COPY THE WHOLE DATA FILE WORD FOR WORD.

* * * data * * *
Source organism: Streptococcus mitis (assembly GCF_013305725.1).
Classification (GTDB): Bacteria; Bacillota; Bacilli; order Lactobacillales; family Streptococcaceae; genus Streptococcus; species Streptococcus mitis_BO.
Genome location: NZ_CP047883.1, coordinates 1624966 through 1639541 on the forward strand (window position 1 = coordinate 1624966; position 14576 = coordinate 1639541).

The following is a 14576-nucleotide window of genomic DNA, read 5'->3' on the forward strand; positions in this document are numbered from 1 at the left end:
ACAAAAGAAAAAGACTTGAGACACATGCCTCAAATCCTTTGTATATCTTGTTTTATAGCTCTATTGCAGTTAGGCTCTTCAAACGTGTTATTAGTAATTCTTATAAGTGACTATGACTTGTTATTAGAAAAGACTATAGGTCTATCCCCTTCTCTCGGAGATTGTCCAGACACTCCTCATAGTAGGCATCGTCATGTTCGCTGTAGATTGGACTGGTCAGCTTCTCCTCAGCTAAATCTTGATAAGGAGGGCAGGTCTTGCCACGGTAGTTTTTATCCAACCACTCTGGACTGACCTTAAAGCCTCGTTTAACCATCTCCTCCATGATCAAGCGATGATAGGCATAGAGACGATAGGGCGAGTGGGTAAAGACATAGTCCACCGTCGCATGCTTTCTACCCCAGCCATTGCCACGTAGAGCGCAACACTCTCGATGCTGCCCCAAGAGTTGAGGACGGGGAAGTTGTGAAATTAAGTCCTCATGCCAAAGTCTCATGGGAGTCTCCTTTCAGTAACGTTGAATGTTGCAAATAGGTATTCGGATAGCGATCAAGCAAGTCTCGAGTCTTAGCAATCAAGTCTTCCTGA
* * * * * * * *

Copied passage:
Source organism: Streptococcus mitis (assembly GCF_013305725.1).
Classification (GTDB): Bacteria; Bacillota; Bacilli; order Lactobacillales; family Streptococcaceae; genus Streptococcus; species Streptococcus mitis_BO.
Genome location: NZ_CP047883.1, coordinates 1624966 through 1639541 on the forward strand (window position 1 = coordinate 1624966; position 14576 = coordinate 1639541).

The following is a 14576-nucleotide window of genomic DNA, read 5'->3' on the forward strand; positions in this document are numbered from 1 at the left end:
ACAAAAGAAAAAGACTTGAGACACATGCCTCAAATCCTTTGTATATCTTGTTTTATAGCTCTATTGCAGTTAGGCTCTTCAAACGTGTTATTAGTAATTCTTATAAGTGACTATGACTTGTTATTAGAAAAGACTATAGGTCTATCCCCTTCTCTCGGAGATTGTCCAGACACTCCTCATAGTAGGCATCGTCATGTTCGCTGTAGATTGGACTGGTCAGCTTCTCCTCAGCTAAATCTTGATAAGGAGGGCAGGTCTTGCCACGGTAGTTTTTATCCAACCACTCTGGACTGACCTTAAAGCCTCGTTTAACCATCTCCTCCATGATCAAGCGATGATAGGCATAGAGACGATAGGGCGAGTGGGTAAAGACATAGTCCACCGTCGCATGCTTTCTACCCCAGCCATTGCCACGTAGAGCGCAACACTCTCGATGCTGCCCCAAGAGTTGAGGACGGGGAAGTTGTGAAATTAAGTCCTCATGCCAAAGTCTCATGGGAGTCTCCTTTCAGTAACGTTGAATGTTGCAAATAGGTATTCGGATAGCGATCAAGCAAGTCTCGAGTCTTAGCAATCAAGTCTTCCTGA